All 30 MLB stadiums logos re-designed

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Does the average fan really think about the name of a baseball park? Fans usually comment on the architecture, layout, field dimensions, and food features, but sometimes, the name just gets overlooked.

The most recent example of ballpark renaming is in Arlington, where the very popular name “Rangers Ballpark in Arlington” was replaced with sponsorship from Globe Life Insurance, making it “Globe Life Park in Arlington.” That may be the most glaring example of corporate sponsorship in baseball parks. After all, it perks the interest and makes you wonder what “Globe Life” is.

The other corporate fields? Some of them just roll off of the tongue without a second thought: Coors Field in Colorado, Tropicana Field in Tampa Bay, Rogers Centre in Toronto, Petco Park in San Diego. There are some parks, though, that are very subtle and don’t necessarily sound as if they have a corporation backing their name: Great American Ballpark in Cincinnati, Wrigley Field in Chicago, CitiField in Flushing, Coliseum in Oakland. That last one may be one of my favorites, simple because is the actual website, but you could very easily draw a connecting line to it being an abbreviation for “Oakland Coliseum.”

Currently, the only remaining stadiums left named for the team that inhabits them is Yankee Stadium in New York, Marlins Park in Miami, Dodger Stadium in Los Angeles, Oriole Park at Camden Yards in Baltimore, Nationals Park in Washington, D.C. and Angel Stadium of Anaheim in…Anaheim. Everyone else has sold naming rights to corporations for various reasons, but mostly to increase spending money. What would the logos for each stadium look like with all of these corporate names?

Next Impulse Sports has re-imagined and re-designed all of the logos for each of the 30 MLB stadiums. They feature not only some of the aforementioned corporate logos, but also the team logo, the year it opened, and some of the more noted features of either the stadium or the city. They’re here for you in all of their glory. See if you can notice the misspelling in one of the logos. It’s not necessarily as bad as this, but it’s fairly noticeable, especially if you live near the city in question.

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Tags: Arizona Diamondbacks Atlanta Braves Baltimore Orioles Boston Red Sox Chicago Cubs Chicago White Sox Cincinnati Reds Cleveland Indians Colorado Rockies Detroit Tigers E Houston Astros Kansas City Royals Logos Los Angeles Angels Los Angeles Dodgers Miami Marlins Milwaukee Brewers Minnesota Twins MLB New York Mets New York Yankees Oakland Athletics Philadelphia Phillies Pittsburgh Pirates San Diego Padres San Francisco Giants Seattle Mariners St. Louis Cardinals Tampa Bay Rays Texas Rangers Toronto Blue Jays Washington Nationals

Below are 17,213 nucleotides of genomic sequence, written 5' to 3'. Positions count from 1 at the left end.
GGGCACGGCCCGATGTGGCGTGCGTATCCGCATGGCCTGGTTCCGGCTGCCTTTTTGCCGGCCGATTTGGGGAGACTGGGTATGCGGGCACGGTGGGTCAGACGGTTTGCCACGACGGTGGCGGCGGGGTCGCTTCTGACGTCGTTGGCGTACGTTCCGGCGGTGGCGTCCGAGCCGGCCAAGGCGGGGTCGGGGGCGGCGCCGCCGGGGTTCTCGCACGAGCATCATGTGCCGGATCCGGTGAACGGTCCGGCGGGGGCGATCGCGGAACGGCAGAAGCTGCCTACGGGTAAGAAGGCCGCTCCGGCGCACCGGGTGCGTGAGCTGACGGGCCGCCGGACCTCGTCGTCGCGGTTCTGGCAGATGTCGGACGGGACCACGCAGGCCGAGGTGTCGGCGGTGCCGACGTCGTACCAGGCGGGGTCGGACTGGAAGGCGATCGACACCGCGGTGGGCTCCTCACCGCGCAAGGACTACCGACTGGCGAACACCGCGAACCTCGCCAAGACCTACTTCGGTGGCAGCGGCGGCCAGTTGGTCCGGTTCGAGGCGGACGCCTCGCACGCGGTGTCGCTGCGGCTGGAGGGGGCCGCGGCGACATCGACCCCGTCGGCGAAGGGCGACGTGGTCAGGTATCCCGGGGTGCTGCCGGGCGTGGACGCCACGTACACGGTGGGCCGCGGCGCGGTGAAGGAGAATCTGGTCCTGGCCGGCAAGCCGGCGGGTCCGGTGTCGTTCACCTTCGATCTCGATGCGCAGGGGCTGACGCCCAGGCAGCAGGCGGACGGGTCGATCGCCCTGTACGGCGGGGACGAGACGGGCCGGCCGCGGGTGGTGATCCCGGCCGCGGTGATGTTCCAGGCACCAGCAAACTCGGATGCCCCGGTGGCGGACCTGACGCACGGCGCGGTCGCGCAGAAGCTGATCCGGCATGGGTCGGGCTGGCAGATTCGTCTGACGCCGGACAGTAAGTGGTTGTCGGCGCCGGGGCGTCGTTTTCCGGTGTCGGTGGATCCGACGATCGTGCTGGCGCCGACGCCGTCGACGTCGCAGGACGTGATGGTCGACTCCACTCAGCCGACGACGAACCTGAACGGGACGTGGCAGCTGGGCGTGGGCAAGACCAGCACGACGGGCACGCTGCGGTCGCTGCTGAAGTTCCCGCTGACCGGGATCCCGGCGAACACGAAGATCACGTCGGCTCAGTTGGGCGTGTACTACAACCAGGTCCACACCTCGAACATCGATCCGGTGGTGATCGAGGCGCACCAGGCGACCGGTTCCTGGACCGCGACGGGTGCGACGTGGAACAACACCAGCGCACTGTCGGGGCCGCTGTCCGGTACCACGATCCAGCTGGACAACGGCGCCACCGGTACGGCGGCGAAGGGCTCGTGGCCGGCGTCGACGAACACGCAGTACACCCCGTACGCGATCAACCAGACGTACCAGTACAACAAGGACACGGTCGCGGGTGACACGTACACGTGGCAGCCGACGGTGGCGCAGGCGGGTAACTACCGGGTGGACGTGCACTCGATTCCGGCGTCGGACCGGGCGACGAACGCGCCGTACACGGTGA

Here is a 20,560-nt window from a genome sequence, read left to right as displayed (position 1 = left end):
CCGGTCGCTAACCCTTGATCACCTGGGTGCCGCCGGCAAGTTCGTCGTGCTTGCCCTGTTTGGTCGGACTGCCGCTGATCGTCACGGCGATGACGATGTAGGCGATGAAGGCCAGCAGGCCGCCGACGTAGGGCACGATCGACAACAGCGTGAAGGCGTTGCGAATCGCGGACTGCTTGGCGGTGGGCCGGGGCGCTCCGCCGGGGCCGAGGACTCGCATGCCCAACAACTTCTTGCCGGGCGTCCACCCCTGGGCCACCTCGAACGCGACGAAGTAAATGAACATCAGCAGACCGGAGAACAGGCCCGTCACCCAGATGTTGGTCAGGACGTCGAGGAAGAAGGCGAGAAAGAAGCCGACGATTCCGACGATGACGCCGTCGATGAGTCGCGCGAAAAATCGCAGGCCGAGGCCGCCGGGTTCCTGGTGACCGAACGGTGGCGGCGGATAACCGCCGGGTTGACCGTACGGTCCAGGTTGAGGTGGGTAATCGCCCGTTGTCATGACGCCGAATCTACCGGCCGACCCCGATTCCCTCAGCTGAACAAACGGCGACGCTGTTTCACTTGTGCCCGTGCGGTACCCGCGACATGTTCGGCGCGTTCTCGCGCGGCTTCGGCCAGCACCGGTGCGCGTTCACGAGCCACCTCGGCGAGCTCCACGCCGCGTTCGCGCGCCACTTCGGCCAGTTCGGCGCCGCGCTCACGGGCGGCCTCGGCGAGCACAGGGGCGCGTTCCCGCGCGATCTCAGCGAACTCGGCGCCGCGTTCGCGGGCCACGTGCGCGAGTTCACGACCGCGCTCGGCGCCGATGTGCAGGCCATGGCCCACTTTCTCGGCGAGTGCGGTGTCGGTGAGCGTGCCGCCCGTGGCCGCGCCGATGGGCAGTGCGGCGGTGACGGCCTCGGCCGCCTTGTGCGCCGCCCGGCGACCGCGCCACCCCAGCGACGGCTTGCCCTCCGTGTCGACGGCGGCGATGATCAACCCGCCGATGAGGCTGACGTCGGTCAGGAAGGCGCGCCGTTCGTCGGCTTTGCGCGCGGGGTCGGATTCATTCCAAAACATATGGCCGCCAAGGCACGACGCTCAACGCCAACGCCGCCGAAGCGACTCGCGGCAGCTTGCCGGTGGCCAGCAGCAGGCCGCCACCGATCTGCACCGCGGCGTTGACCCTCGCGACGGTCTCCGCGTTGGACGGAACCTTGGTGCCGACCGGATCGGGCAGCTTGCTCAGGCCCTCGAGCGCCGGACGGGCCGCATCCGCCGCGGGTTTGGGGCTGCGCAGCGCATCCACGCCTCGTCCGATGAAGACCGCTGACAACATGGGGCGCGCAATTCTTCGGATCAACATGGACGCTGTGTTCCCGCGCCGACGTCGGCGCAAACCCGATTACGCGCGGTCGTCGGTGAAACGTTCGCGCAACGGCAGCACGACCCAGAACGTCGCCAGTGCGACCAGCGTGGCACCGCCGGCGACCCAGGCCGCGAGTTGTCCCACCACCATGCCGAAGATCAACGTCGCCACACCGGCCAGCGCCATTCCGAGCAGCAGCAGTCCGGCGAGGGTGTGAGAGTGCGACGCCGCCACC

• GeorgeStGeorge

    I don’t mind parks being named after corporations. It’s better than “County Stadium,” or whatever. I’m just annoyed that most of them now are named after banks or power companies. Give me a Wrigley or a Busch over a PNC, any day. I thought it was great when the Reds moved to “Great American Ball Park,” thinking it meant a great, American ball park. Imagine my dismay to learn that it’s named for Great American Insurance!

    • Peter Griffin

      Yeah it sounds like it was a really bad for you. I hope you got over it. An Insurance company named ball park. The horror!

  • John Finn Jr

    Wrigely Field was named after their owner…Wrigley
    Busch Stadium was named after their owner…Busch
    Fenway Park was named after the section of Boston that it is in… “The Fens”

    It’s no sin to name a park after the owner of a team or the area that they play in, but naming a stadium after a company is commercializing the sport. The name Petco Field is a joke.

    • Aaron Somers

      But every sport does it. Staples Center. Gillette Stadium. And so on. It’s not specific to MLB. Is it safe to say you have issue with all teams in all leagues doing this?

      • John Finn Jr

        I do not follow the trends of greedy businessmen trying to save the cost of a stadium by selling the name to the highest bidder, I follow the oldest traditions of the game. Fenway Park and Wrigley Field are about it when it comes to traditional ballparks.

        • Peter Griffin

          Must be lonely up on your tower.

          • John Finn Jr

            There are many of us up here, but we do not see you ! Don’t ASSUME that everybody agrees with you. :)